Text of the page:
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Missouri Produce Growers

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AUTHOR

David Trinklein
University of Missouri
Division of Plant Sciences
(573) 882-9631
trinkleind@missouri.edu

Tomato Fruit Ripening Disorders

David Trinklein
University of Missouri
(573) 882-9631
trinkleind@missouri.edu

Published: July 1, 2013

The journey of a tomato from an unopened flower to a mature, harvestable fruit is a tenuous one. Many things can happen along the way that can render the fruit of lesser value or, in some cases, totally worthless. A number of tomato ripening disorders have been witnessed this year and in recent past years. They include blotchy ripening, gray wall, white core and yellow shoulder. Collectively the literature refers to these as tissue ripening disorders.

First, it is important to remember that these are disorders—not diseases. Disorders normally are caused by environmental conditions whereas diseases are cause by plant pathogens. Disorders cannot be spread from an affect plant to a healthy one; diseases can. Symptoms of blotchy ripening, gray wall, white core and yellow shoulder often occur when the plant is under stress or when the environment changes rapidly. Periods of hot weather following unusually cool, raining example are a good example of the latter.

There are several keys to controlling tissue ripening disorders; the first being variety selection. For example, tomatoes with the "green shoulder" trait are more prone to develop yellow shoulder than those that have the uniform-ripening gene. Additionally, some varieties are more likely to develop white core than are others. Review University field trail data for ripening disorder ratings before selecting a tomato variety; new varieties should be grown on a limited scale the first year.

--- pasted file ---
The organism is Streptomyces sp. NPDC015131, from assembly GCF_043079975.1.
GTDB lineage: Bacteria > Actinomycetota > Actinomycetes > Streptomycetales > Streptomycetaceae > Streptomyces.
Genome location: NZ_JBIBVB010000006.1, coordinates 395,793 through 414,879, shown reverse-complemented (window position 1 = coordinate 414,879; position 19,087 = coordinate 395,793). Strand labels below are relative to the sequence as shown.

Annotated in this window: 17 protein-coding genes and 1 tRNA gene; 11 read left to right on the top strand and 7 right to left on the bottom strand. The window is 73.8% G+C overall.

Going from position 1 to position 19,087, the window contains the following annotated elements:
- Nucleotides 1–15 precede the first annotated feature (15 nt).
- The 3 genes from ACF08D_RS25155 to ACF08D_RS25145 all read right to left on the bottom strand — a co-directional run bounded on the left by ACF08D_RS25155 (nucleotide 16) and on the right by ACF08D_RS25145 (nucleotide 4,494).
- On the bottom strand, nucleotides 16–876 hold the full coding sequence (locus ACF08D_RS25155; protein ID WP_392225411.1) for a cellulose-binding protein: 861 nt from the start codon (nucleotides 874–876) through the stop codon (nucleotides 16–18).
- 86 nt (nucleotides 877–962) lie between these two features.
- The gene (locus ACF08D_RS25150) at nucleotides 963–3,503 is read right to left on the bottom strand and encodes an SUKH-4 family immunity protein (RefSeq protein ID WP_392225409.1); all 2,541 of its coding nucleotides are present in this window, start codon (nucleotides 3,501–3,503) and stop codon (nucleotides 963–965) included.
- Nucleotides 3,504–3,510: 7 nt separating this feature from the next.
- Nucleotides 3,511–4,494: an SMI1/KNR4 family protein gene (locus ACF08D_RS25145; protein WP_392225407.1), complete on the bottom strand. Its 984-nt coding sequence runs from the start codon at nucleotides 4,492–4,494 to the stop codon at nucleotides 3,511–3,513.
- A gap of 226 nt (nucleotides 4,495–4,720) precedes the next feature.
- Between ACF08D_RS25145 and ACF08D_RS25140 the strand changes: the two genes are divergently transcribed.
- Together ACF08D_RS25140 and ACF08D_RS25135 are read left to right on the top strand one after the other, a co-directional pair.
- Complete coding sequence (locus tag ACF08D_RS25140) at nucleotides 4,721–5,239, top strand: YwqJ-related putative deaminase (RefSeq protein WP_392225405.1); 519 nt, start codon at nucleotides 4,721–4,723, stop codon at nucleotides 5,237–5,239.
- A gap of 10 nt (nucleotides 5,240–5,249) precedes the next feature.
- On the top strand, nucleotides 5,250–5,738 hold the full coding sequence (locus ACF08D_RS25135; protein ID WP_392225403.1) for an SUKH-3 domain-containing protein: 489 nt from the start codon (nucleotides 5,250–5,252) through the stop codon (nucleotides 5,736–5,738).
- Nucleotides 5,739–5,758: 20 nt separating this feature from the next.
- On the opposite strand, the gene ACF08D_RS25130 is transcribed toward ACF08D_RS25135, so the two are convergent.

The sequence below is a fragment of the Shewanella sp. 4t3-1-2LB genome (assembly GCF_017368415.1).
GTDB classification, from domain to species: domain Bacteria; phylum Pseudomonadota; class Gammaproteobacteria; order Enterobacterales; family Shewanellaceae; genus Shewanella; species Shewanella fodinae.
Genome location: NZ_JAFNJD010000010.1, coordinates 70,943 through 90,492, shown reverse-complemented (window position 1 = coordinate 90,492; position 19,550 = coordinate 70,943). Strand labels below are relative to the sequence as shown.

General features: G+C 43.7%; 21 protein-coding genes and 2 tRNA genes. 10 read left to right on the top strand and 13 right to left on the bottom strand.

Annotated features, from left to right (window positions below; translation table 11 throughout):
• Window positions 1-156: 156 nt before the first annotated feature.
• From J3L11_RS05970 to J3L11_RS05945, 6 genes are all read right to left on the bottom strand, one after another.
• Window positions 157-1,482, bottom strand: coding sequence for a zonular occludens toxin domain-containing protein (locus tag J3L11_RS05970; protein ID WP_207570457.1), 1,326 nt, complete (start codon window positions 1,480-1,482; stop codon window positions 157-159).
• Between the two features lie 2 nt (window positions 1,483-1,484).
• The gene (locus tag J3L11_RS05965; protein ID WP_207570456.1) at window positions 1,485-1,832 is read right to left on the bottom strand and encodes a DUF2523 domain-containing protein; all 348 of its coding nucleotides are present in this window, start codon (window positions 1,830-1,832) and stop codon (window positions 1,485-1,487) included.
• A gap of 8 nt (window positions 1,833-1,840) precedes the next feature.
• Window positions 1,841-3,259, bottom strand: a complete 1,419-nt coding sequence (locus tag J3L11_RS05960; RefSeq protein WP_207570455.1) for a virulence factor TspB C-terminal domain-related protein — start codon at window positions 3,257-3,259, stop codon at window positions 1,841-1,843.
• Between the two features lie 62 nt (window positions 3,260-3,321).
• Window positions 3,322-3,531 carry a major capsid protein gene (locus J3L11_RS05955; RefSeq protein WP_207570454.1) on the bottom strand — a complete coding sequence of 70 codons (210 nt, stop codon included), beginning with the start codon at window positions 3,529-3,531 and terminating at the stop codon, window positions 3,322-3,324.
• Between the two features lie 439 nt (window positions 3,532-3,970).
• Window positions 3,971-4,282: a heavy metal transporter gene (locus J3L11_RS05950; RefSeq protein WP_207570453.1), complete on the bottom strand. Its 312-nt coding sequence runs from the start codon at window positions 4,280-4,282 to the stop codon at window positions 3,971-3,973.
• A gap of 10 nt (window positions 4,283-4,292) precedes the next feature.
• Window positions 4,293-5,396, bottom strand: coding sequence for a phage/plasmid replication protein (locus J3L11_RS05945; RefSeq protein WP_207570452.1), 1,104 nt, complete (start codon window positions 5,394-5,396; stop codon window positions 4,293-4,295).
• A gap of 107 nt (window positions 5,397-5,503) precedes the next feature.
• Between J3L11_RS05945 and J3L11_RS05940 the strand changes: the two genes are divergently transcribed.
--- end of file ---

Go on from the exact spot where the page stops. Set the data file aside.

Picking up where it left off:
Second, proper management of the plants’ leaves (crop canopy) is very important. Here we have a bit of a dilemma since yellow shoulder is more prone to develop in open canopies. The heat stress associated with fruit exposed to the sun has been indicated as a cause for yellow shoulder. In contrast, blotchy ripening often is associated with dense crop canopies. Fruit hidden from the sun in dense foliage are much more likely to develop blotchy ripening then those less shaded. A good crop canopy allows for air circulation which is important for preventing foliar diseases. It will be heavy enough to allow for shading of the fruit but without excessive vegetation.

Third, and (arguably) most important is potassium nutrition. Nearly all of the literature involving the aforementioned ripening disorders links them to potassium in some way. Tomatoes are very heavy potassium feeders and a shortage of the element during fruit development and ripening often leads to fruit ripening problems. Depending on soil test results, tomatoes should be supplied with about 200 pounds of potassium (expressed as K20) per acre to grow a productive crop. One-half of this should be applied as “plow down”, before the plastic is laid.

Additional potassium during the ripening period should be applied through the drip irrigation system. Beginning when the oldest tomato fruit are the size of a dime, begin applying potassium nitrate at the rate of between 10-12 lbs./acre/week. Double this rate when the oldest fruit are about 2 ½ inches in diameter until time of peak harvest. Finally, the rate can be stepped back to 10-12 lbs./acre/week just after peak harvest until the end of the crop.

The above recommendations are for potassium expressed as K20. Make certain you know the percent potassium in the fertilizer used and adjust injection rates accordingly.

In summary, fruit ripening disorders must be prevented; they cannot be cured. Strategic variety selection, good management of the crop's canopy and proper potassium fertilization can go a long way to preventing these disorders.

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REVISED: November 23, 2015